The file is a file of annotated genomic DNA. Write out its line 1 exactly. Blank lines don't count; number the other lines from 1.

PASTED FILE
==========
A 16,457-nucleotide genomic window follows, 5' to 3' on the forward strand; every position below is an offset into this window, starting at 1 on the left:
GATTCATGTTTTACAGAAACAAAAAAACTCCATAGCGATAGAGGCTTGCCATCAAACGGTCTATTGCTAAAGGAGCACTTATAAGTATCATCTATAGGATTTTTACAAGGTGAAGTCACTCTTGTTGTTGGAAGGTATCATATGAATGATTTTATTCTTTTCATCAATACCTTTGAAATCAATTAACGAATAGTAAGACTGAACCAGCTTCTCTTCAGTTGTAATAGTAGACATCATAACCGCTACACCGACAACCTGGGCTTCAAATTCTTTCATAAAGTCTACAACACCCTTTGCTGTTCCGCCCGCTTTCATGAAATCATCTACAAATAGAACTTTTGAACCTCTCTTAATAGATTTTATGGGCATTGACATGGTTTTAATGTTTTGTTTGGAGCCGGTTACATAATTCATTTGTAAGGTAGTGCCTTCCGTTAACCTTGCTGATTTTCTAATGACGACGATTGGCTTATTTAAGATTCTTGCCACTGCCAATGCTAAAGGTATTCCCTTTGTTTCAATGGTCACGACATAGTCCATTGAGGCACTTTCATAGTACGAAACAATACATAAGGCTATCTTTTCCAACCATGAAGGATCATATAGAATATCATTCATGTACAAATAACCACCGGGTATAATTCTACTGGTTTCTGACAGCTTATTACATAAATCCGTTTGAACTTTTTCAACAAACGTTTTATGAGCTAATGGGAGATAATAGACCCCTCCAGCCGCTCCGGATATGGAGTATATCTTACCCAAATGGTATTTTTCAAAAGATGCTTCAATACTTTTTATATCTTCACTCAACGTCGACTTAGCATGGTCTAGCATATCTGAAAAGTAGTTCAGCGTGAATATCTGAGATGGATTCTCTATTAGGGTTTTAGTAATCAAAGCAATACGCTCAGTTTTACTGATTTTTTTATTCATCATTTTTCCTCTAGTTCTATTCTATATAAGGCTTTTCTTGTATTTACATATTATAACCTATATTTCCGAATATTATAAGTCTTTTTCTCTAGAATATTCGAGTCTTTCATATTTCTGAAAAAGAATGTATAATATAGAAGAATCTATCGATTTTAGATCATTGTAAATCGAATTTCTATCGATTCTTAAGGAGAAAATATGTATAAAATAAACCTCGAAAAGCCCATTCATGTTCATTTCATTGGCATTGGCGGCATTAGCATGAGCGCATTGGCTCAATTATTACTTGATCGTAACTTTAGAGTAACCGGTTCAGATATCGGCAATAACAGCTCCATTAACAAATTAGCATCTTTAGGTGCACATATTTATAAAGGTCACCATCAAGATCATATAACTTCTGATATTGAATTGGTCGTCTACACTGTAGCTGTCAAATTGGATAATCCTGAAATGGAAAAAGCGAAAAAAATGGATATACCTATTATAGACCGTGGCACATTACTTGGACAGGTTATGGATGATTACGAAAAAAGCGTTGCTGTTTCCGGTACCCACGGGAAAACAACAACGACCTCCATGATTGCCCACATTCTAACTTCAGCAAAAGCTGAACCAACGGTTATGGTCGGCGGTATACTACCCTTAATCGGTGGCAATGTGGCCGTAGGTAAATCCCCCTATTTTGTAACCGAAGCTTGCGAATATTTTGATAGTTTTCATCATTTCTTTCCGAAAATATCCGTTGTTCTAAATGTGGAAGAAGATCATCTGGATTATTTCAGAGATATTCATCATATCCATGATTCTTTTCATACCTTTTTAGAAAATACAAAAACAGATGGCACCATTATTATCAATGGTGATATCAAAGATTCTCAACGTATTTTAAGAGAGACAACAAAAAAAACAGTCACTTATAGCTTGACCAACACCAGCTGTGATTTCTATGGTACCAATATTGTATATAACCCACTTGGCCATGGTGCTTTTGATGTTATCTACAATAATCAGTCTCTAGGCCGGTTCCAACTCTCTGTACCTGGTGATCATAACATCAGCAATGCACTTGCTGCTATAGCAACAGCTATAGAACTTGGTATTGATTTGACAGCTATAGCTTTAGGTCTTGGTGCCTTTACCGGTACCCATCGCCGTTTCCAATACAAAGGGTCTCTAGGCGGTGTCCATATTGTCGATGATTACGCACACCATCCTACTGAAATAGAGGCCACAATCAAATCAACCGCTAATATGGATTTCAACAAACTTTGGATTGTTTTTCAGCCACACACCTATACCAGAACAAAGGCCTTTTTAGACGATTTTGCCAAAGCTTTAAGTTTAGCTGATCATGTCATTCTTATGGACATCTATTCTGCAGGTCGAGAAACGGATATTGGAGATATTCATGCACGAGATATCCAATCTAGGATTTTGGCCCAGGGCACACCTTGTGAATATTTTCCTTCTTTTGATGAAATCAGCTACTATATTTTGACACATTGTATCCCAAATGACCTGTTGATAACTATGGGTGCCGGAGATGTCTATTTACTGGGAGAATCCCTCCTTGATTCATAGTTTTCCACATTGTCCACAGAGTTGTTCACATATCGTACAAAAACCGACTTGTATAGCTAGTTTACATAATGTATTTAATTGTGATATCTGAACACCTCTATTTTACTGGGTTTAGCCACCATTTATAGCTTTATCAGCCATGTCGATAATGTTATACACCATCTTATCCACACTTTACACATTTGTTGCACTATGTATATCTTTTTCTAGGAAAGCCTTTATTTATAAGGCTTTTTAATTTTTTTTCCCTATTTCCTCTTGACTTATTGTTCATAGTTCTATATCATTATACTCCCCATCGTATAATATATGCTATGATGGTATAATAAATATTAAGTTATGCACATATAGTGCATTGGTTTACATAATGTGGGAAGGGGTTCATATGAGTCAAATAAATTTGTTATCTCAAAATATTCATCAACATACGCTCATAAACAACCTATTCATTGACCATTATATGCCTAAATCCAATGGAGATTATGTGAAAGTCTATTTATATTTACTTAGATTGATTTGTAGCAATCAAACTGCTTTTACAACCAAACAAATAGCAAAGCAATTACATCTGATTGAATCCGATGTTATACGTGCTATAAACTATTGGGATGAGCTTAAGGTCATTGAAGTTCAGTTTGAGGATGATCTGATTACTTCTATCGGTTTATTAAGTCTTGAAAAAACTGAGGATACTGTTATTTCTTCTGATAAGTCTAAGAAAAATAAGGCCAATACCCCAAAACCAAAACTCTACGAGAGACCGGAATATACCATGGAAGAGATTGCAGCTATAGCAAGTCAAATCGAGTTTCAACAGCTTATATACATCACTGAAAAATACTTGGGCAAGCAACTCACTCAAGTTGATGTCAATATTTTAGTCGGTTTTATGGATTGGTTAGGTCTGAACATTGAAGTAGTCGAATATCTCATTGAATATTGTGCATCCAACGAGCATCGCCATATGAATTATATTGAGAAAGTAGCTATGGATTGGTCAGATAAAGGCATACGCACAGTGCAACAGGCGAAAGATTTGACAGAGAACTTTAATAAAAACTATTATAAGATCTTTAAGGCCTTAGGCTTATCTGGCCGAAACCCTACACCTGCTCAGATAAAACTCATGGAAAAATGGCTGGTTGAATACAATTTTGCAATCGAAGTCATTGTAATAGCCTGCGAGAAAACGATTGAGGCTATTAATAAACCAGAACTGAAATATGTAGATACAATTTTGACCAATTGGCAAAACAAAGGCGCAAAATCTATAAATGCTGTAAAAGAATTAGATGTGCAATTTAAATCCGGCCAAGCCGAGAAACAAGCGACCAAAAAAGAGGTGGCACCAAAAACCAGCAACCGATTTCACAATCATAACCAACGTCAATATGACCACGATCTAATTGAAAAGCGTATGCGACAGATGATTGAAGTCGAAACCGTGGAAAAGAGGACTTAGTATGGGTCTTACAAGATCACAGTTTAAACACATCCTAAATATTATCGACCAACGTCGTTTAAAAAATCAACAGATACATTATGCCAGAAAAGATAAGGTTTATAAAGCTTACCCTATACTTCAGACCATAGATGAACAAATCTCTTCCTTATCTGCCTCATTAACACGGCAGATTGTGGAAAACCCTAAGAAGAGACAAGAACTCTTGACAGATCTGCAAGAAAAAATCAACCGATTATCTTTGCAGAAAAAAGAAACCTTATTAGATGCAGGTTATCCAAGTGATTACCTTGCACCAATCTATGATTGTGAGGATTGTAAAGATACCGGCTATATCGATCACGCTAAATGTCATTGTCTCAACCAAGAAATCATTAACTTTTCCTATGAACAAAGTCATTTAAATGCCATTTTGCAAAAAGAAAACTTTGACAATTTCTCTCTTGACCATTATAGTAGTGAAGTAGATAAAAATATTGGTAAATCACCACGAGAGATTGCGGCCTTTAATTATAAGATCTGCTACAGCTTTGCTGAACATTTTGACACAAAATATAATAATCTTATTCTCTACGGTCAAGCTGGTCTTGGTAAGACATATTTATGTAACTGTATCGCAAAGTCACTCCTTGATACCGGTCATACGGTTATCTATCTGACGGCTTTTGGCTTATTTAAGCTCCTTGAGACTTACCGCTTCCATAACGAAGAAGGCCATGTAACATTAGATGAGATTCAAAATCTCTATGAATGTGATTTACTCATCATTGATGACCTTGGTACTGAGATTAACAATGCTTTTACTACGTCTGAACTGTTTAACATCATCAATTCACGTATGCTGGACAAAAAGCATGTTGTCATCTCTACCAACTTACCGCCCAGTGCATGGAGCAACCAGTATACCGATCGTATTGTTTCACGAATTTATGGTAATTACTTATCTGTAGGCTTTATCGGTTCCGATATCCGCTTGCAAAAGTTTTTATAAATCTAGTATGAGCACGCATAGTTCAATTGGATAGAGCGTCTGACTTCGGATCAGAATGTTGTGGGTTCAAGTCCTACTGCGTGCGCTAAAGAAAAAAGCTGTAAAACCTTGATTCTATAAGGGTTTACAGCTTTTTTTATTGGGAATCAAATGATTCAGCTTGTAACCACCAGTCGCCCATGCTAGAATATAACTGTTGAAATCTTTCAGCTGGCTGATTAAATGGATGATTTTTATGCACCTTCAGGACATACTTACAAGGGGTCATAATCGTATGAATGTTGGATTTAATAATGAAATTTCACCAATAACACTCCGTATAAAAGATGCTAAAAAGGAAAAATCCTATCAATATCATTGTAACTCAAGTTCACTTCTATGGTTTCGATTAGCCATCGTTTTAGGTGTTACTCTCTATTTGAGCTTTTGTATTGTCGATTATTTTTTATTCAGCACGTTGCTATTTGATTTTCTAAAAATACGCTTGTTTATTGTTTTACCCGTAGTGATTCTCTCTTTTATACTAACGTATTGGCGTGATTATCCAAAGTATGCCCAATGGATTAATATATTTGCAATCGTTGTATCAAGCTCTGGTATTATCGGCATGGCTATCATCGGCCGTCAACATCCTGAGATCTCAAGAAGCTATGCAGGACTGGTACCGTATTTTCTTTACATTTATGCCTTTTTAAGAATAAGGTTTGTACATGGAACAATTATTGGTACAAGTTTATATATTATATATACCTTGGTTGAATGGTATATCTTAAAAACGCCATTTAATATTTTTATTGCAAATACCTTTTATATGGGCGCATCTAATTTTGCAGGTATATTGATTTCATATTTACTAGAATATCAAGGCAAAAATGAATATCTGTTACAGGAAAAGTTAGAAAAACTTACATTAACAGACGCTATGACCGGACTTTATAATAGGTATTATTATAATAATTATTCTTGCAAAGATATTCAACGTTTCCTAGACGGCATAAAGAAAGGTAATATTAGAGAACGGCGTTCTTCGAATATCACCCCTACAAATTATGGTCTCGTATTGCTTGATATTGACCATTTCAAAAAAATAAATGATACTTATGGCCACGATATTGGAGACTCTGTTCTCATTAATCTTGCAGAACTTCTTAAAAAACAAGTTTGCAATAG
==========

A 16,457-nucleotide genomic window follows, 5' to 3' on the forward strand; every position below is an offset into this window, starting at 1 on the left: